Change or die. Allan Deutschman of Fast Company wrote his best-selling book by that title in response to a striking medical study which found that 90% of patients who had undergone heart by-pass surgery and had been instructed to make specific life-style changes did not make those changes or if they did, had reverted to their former unhealthy behaviors in less than a year. In other words, one in nine would rather die than change. Even death was not a sufficient motivator for making changes.
In contrast to that study, however, Dr. Dean Ornish (yes, of the diet fame) found that 77% of the cardio patients participating in a Mutual of Omaha study, when introduced to the rigorous diet he made famous, were still at it a year later. (With the concomitant improvement in their health!) The odds of the patients making life-giving changes dramatically increased!
What was the difference? Turns out there were two major differences which, I believe, have profound implications for how pastoral leaders and congregations can embrace the changes they need to make.
First, in the Ornish study, in addition to the dietary changes, the cardio patients met in small groups weekly for support and encouragement. On NPR recently there was a spot on the link between loneliness and pain. The subject was hooked up to a brain scan. If a red X appeared on the computer screen, there was a 1 in 5 chance that a mild (but painful) electrical shock would be administered within seconds. The researchers wanted to see how the brain reacted to the prospect of pain, and in particular, whether it behaved differently whether the subject was facing the threat alone, holding the hand of a stranger – one of the technicians – or the hand of a trusted friend. Psychology Professor James Coan has run the test on dozens of pairs. And he often sees the same neurological quirk. When a person is alone or holding a stranger’s hand as she or he anticipates the shock, the regions of the brain that process danger, “light up like a Christmas tree.” But when holding the hand of a trusted person, the brain grows quiet. When we have friends, our brain says, “Phew, OK. Even if something really dangerous happens, we have a lot of help.” In the church we form holy friendships: We are not facing the loss, difficulty, or pain of change alone; we have a lot of help!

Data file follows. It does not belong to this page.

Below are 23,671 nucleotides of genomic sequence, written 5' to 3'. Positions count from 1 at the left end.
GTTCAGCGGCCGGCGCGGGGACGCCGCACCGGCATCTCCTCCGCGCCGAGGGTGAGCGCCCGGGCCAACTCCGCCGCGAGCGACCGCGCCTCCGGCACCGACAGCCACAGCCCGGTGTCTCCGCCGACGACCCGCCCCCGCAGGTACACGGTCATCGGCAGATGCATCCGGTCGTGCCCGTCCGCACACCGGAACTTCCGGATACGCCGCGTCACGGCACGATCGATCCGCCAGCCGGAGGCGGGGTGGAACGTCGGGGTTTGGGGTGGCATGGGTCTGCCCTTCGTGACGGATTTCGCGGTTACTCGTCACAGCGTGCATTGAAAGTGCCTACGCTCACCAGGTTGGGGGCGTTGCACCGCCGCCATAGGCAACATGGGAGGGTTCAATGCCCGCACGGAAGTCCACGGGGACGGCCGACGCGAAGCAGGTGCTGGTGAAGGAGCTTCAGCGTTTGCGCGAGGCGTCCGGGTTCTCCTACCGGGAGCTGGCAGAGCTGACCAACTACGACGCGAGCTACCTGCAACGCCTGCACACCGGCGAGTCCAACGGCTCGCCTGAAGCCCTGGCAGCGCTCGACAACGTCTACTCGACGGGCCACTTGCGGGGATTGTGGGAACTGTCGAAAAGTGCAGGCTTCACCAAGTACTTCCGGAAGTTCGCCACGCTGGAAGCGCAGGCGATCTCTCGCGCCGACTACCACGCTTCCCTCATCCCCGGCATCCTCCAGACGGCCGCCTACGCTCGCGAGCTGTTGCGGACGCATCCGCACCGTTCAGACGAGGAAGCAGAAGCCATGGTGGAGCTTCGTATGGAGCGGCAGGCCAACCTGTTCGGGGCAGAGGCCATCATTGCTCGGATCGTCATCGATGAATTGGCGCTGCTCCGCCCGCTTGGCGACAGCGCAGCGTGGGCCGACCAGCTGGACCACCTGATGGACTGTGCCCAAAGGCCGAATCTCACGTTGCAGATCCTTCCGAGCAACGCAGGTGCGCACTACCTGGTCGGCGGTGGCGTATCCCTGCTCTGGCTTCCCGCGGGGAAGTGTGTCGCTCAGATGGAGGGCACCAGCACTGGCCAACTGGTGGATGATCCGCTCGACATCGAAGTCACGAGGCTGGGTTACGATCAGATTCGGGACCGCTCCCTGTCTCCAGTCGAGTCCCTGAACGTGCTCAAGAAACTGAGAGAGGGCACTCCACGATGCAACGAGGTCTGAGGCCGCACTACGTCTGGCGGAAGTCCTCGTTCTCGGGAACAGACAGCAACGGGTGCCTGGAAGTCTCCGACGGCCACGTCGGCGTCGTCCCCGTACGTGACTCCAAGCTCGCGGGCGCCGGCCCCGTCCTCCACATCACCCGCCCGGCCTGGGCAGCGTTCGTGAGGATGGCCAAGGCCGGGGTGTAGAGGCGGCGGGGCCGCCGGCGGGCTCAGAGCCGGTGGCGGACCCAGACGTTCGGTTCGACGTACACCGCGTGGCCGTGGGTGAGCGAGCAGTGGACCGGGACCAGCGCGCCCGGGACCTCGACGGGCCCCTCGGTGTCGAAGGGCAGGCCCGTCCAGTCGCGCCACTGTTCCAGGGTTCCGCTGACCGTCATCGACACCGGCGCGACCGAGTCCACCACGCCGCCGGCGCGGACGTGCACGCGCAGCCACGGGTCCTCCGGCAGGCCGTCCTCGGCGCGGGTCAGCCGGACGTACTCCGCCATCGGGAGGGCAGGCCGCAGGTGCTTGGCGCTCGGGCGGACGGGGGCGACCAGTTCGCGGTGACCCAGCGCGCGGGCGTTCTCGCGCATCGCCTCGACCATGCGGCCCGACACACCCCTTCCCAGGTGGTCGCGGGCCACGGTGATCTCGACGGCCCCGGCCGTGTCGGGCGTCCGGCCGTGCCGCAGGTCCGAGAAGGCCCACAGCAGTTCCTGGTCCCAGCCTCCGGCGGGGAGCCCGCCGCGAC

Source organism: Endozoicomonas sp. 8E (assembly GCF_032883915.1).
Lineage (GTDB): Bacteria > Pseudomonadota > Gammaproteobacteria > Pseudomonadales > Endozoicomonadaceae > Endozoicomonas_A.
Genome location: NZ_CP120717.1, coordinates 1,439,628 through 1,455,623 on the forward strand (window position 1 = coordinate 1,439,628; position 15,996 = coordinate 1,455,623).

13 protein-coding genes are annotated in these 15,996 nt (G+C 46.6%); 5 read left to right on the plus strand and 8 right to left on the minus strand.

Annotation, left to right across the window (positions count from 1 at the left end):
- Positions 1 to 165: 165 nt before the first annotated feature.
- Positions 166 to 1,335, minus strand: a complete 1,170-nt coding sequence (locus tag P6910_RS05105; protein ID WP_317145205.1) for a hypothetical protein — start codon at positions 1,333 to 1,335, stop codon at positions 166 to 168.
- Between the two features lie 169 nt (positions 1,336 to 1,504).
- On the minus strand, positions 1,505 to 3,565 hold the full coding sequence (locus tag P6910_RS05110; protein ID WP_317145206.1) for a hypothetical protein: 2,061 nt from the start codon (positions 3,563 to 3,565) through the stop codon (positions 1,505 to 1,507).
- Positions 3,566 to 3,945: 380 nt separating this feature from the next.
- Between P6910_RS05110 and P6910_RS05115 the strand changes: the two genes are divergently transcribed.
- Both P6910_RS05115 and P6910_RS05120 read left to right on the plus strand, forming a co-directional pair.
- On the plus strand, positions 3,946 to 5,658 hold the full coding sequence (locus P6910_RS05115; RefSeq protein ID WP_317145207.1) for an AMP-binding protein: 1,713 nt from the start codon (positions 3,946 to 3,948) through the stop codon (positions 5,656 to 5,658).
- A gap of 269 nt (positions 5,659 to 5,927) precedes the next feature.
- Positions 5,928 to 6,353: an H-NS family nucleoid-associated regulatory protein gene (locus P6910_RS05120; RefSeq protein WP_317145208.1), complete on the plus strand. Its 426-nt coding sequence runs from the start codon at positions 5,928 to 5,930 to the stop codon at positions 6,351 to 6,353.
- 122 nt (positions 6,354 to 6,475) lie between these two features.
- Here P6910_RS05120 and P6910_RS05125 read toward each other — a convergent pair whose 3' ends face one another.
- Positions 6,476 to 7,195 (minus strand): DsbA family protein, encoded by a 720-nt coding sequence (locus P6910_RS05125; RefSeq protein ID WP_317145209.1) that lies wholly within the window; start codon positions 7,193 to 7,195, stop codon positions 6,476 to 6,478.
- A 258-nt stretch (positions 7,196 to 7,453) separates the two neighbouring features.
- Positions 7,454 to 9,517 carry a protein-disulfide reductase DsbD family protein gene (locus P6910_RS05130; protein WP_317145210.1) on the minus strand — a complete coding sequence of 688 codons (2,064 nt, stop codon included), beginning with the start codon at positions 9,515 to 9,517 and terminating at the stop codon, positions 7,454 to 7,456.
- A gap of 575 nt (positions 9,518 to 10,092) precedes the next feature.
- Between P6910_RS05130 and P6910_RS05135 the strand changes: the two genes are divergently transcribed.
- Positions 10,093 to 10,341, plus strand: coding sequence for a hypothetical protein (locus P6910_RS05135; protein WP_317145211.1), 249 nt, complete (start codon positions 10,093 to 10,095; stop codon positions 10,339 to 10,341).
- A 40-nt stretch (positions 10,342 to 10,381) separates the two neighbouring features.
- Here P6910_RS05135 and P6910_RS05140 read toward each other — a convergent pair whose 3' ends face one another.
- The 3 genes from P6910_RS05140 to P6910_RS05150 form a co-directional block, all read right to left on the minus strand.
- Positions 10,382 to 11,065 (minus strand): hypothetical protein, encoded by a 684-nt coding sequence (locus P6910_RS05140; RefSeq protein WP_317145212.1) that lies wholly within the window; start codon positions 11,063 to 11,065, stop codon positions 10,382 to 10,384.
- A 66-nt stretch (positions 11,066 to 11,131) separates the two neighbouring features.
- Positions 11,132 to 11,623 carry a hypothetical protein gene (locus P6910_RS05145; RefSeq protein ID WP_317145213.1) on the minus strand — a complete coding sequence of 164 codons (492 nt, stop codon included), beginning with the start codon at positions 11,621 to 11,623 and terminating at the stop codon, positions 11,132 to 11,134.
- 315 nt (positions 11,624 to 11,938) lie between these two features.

Secondly, the Ornish study reframed what was at stake. Instead of trying to motivate them with the “fear of dying” (turns out fear is not a very effective motivator) Ornish provided them an alternative vision – the joy of a more active, rewarding life now. It wasn’t fear of dying that motivated, it was the joy of living what Jesus might have called “abundant life.” The church needs to change or the church as we know it will die. But that is not the reason we change. The reason we change is to experience the abundant life that the transforming Christ offers us and the world!
Hans Kung put it this way:
The Church is essentially en route, on a journey, a pilgrimage. A Church which pitches its tents without looking out constantly for new horizons, which does not continually strike camp, is being untrue to its calling…..It is essentially an interim church, a church in transition, and therefore not a church of fear, but of expectation and hope; a church which is directed towards the consummation of the world by God….